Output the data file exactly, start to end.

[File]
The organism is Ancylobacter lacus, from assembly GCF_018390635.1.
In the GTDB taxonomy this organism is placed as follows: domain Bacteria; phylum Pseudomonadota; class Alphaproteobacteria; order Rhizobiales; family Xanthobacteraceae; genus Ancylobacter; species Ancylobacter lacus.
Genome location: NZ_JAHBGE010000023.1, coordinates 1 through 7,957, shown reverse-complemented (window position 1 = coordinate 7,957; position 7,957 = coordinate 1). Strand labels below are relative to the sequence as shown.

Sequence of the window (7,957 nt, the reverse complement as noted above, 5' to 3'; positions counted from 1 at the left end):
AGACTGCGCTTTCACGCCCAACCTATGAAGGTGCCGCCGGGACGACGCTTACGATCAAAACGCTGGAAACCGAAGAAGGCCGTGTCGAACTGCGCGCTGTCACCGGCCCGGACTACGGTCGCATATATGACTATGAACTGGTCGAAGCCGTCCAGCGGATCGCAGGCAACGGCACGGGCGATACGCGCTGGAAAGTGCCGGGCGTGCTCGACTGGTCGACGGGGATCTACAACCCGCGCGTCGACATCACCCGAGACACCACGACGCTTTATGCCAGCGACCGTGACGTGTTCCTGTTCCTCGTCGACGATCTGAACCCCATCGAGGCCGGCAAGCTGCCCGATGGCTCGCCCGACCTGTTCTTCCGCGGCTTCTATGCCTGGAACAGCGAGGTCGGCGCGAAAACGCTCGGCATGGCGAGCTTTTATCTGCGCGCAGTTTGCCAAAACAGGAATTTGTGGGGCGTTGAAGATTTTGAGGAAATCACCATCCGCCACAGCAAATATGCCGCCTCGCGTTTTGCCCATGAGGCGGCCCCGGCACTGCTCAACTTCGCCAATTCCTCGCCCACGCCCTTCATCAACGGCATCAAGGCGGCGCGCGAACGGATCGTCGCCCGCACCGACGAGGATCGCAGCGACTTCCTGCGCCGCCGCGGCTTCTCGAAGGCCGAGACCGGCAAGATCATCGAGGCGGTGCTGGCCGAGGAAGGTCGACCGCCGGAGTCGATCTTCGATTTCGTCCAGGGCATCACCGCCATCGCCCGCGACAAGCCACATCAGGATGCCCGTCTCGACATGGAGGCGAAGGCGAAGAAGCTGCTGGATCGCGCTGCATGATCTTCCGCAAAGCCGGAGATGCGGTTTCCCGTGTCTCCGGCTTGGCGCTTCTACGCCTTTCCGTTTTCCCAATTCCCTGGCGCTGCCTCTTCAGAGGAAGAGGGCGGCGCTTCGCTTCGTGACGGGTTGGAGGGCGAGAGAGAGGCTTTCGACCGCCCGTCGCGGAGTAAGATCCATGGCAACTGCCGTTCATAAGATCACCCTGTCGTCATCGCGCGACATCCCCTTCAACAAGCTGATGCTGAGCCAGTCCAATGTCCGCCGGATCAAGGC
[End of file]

The organism is Ancylobacter lacus, from assembly GCF_018390635.1.
In the GTDB taxonomy this organism is placed as follows: domain Bacteria; phylum Pseudomonadota; class Alphaproteobacteria; order Rhizobiales; family Xanthobacteraceae; genus Ancylobacter; species Ancylobacter lacus.
Genome location: NZ_JAHBGE010000023.1, coordinates 1 through 7,957, shown reverse-complemented (window position 1 = coordinate 7,957; position 7,957 = coordinate 1). Strand labels below are relative to the sequence as shown.

Sequence of the window (7,957 nt, the reverse complement as noted above, 5' to 3'; positions counted from 1 at the left end):
AGACTGCGCTTTCACGCCCAACCTATGAAGGTGCCGCCGGGACGACGCTTACGATCAAAACGCTGGAAACCGAAGAAGGCCGTGTCGAACTGCGCGCTGTCACCGGCCCGGACTACGGTCGCATATATGACTATGAACTGGTCGAAGCCGTCCAGCGGATCGCAGGCAACGGCACGGGCGATACGCGCTGGAAAGTGCCGGGCGTGCTCGACTGGTCGACGGGGATCTACAACCCGCGCGTCGACATCACCCGAGACACCACGACGCTTTATGCCAGCGACCGTGACGTGTTCCTGTTCCTCGTCGACGATCTGAACCCCATCGAGGCCGGCAAGCTGCCCGATGGCTCGCCCGACCTGTTCTTCCGCGGCTTCTATGCCTGGAACAGCGAGGTCGGCGCGAAAACGCTCGGCATGGCGAGCTTTTATCTGCGCGCAGTTTGCCAAAACAGGAATTTGTGGGGCGTTGAAGATTTTGAGGAAATCACCATCCGCCACAGCAAATATGCCGCCTCGCGTTTTGCCCATGAGGCGGCCCCGGCACTGCTCAACTTCGCCAATTCCTCGCCCACGCCCTTCATCAACGGCATCAAGGCGGCGCGCGAACGGATCGTCGCCCGCACCGACGAGGATCGCAGCGACTTCCTGCGCCGCCGCGGCTTCTCGAAGGCCGAGACCGGCAAGATCATCGAGGCGGTGCTGGCCGAGGAAGGTCGACCGCCGGAGTCGATCTTCGATTTCGTCCAGGGCATCACCGCCATCGCCCGCGACAAGCCACATCAGGATGCCCGTCTCGACATGGAGGCGAAGGCGAAGAAGCTGCTGGATCGCGCTGCATGATCTTCCGCAAAGCCGGAGATGCGGTTTCCCGTGTCTCCGGCTTGGCGCTTCTACGCCTTTCCGTTTTCCCAATTCCCTGGCGCTGCCTCTTCAGAGGAAGAGGGCGGCGCTTCGCTTCGTGACGGGTTGGAGGGCGAGAGAGAGGCTTTCGACCGCCCGTCGCGGAGTAAGATCCATGGCAACTGCCGTTCATAAGATCACCCTGTCGTCATCGCGCGACATCCCCTTCAACAAGCTGATGCTGAGCCAGTCCAATGTCCGCCGGATCAAGGC